By Gerry Barker
December 26, 2018
The Mercury Tribune has dropped its Tuesday edition. The paper is promising every Thursday “readers will find analysis, investigative stories, commentary and a variety of content written by our award-winning journalist.”
Also a;pended are about three pounds of advertising inserts, the bread and butter of the enterprise.
In just two years, Metroland Publishing, a division of the TorStar, proprietors of the Toronto Star, has shut down the daily Guelph Mercury and now the Tuesday edition of the Mercury Tribune.
Ah! But stay tuned. The company says it is providing online coverage 24/7 of the news and commentary. Readers must register in order to access the website. The paper is not demanding your first born but just the usual name, address, telephone number and email to access it.
Welcome to the cyber Age of Aquarius, the new electronic access to the news.
The following are important stories about Guelph that are rarely covered in depth by the eviscerated print media. Instead, when questioned, the newspaper says it doesn’t have the space or resources to dig into the stories that affect every citizen in Guelph.
Here’s a recent sample of lack of coverage:
* Explain the “Open Guelph,” a statement of about open government in relation to city council accountability and transparency. Why are they still conducting the public’s business by closed-sessions?
* Explain why Guelph property tax rates and user fees increase every year by far greater than the equivalent of the Consumer Price Index.
* Failure of the Economic Development staff to expand the industrial and commercial assessment to reduce costs to property owners and businesses.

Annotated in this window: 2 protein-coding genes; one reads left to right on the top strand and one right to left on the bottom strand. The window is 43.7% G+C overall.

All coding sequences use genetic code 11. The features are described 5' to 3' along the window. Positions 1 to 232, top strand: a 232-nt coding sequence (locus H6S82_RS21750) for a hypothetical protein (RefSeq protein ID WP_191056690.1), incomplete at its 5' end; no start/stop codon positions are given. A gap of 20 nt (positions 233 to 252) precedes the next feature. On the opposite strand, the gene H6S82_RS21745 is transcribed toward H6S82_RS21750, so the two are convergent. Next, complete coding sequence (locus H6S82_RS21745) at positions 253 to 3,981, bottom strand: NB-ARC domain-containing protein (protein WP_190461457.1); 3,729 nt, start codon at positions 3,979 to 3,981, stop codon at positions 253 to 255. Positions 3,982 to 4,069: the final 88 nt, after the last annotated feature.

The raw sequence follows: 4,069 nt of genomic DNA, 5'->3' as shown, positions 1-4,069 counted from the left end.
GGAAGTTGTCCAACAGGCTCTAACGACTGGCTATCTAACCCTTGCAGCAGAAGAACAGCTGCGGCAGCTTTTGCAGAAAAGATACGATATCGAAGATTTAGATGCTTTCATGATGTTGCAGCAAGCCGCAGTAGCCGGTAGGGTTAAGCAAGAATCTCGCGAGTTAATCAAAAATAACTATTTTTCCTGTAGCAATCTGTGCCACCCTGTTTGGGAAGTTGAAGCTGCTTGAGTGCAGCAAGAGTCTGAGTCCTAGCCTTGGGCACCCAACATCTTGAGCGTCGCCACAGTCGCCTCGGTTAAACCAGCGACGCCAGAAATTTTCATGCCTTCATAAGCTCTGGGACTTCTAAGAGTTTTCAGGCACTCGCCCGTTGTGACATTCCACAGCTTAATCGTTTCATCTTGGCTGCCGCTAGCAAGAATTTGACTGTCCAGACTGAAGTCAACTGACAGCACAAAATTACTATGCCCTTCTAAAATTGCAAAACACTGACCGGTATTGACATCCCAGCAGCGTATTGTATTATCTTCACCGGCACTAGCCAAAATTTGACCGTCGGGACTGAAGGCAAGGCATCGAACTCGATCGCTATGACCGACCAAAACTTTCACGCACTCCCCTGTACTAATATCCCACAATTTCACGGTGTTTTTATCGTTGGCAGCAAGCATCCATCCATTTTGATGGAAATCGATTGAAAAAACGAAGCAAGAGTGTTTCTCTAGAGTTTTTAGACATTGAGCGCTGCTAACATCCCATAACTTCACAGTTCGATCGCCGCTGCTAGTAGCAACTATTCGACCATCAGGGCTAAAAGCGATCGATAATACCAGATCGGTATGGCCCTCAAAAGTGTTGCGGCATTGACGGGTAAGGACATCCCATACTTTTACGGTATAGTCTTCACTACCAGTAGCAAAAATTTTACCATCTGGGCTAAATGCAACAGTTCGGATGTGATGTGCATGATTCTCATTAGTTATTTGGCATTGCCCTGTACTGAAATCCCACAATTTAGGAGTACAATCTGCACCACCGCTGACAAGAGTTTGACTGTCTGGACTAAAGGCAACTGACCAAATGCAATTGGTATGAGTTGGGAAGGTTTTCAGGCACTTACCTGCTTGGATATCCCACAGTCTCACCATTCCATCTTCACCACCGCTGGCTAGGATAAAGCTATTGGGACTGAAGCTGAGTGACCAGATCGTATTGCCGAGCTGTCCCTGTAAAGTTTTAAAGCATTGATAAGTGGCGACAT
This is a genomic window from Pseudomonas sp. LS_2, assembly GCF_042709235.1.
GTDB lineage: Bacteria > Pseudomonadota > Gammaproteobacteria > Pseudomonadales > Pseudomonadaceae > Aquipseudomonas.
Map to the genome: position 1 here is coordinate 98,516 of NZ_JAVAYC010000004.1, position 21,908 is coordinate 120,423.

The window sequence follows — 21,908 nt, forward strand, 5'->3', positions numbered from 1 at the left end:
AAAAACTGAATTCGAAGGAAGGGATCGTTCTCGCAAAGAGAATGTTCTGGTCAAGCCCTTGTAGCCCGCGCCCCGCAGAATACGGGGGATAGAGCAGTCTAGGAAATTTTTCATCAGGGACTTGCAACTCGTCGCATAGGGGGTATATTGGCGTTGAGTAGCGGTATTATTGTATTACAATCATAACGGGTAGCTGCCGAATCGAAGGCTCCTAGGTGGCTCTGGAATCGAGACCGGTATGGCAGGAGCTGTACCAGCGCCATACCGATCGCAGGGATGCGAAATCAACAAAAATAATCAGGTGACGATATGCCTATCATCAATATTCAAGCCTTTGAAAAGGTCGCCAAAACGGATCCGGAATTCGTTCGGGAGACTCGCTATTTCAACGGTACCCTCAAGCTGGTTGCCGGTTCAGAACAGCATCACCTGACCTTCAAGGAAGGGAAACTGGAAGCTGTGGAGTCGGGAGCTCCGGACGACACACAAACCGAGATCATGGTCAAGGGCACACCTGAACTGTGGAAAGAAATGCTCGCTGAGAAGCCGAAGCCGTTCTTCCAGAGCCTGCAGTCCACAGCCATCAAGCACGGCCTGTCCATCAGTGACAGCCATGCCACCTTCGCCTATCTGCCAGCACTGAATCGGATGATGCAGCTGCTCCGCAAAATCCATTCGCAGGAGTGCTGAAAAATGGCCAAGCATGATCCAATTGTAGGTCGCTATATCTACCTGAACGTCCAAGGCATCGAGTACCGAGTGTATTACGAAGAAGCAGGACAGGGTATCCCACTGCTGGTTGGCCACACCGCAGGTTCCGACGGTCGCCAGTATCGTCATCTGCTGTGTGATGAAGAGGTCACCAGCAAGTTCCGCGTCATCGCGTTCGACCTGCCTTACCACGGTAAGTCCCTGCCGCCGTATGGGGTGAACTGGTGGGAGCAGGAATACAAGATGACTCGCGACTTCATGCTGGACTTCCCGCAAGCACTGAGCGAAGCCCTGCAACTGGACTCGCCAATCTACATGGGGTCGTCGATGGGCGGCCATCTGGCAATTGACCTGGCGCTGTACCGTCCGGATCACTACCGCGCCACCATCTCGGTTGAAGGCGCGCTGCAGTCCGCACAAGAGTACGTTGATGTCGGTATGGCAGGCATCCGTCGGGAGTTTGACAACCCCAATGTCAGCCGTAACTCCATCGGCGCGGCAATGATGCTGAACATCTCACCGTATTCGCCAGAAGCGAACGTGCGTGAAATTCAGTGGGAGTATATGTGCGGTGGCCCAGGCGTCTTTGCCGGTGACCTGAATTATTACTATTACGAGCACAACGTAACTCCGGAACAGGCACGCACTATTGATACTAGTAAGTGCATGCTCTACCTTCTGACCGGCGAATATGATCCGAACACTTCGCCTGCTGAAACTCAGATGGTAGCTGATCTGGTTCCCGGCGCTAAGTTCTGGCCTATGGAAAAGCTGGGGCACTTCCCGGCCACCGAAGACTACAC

* Guelph Hydro merger that will see the end of the city-owned electricity distribution system that closes at the end of January.
* How much is the city spending advertising in the Mercury Tribune?
* Explain why it has taken five years to renovate the downtown Police HQ that is not expected to be complete until December 2019?.
* Where does council spends the $10 million in gas tax rebates it receives from the Federal and Provincial government?
* How much, if any, do those rebates go toward creating more bike lanes and trails?
* How much of the gas tax rebates are used to expand downtown parking?
* What are the operating and capital costs of the Guelph Civic Museum since it opened?
* How does that figure square with the cost of subsidizing the downtown library?
* What is the status and costs of replacing the Niska bridge?
* Explain the source and details of the financial statements in “Financial Snapshot” section published in the city’s website called: “2017 Report to the Community?”
* What is the ratio of residents using bicycles on Guelph streets and roads compared to those using vehicles?
* Are cyclists subject to the regulations of the Highway Traffic Act? If so, why are they not licensed and carry insurance?
* What are the stats of bicycle and vehicle collisions in 2017 and 2018? What are the injuries to cyclists and drivers? What are the charges brought by Police Services Board and the rationale?
* How much money has been given away or loaned by the city? Aso, explain whar taxparer’s finds are being used to support the Kazoo Festival?
* How much is it costing the city staff services to support the University of Guelph and Conestoga College?
* * * *
Every example listed here costs those citizens who own or rent property and pay user fees.
It’s your money and you have the right to know how it is being spent.
Happy New Year! May good health and prosperity come to you and yours in 2019.
Gerry and Barbara